Well, no.  I can and do dislike either—perhaps any—approach to advertising that leverages behavioral theory in order to subconsciously manipulate consumers.  Moreover, the pep talk snippets on the Halls wrappers are disappointingly trite, predictable, and tame.  Halls could do a much better job with these, not just by getting back to product information but by being funnier, more varied, and more surprising.  I could really get into this pep talk stuff if the wrappers had stuff like this: 
But you know what?  I’m glad I don’t like the Halls pep talks.  I’d rather be confident that I’m using this (or any) product only because it works, as opposed to admitting that I’m swayed to any degree by a company’s consumer-oriented messaging.  I won’t be Madison Avenue’s bitch!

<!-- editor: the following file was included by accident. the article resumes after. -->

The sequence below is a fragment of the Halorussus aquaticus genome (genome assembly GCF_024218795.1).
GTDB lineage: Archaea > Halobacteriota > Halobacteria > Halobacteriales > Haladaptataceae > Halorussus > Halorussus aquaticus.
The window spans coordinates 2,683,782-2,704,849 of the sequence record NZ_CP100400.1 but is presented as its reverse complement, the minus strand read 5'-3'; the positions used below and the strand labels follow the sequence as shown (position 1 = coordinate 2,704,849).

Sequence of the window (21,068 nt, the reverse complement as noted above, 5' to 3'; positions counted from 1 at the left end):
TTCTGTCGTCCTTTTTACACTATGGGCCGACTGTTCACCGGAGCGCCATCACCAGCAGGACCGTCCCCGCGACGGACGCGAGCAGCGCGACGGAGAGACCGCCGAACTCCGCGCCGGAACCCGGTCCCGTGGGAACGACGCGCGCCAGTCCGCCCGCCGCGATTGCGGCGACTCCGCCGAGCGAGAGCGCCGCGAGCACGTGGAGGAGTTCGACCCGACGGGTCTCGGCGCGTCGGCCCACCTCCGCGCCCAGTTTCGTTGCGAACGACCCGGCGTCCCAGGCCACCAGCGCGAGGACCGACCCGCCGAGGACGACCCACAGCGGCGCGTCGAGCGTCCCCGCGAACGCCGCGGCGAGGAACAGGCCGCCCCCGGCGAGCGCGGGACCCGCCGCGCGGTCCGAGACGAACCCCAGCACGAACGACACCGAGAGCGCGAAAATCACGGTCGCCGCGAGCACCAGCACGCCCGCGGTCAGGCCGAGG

Postscript: a few Halls suggestions

As I said before, I rely on Halls a lot of the time.  All matters of complicated theory aside, here are some practical tips to maximize your cold relief: 
  • Buy the oval-shaped cough drops in the bag, not the square ones in the stick.  The ovals are easier to suck.
  • Buy the sugar-free Halls.  No sense letting sugar foul your teeth (especially if you use these at bedtime).  Also, over time the sugar ones start to dissolve and get sticky, so they’re harder to unwrap.  The sugar-free ones don’t do this.
  • Get the honey-flavored Halls because they have the most Mentho-Lyptus. 
  • Don’t mess around with Ricola, no matter how compelling their ads are.  Seriously, Ricola cough drops don’t work, and sucking them won’t make you Euro or “authentic.”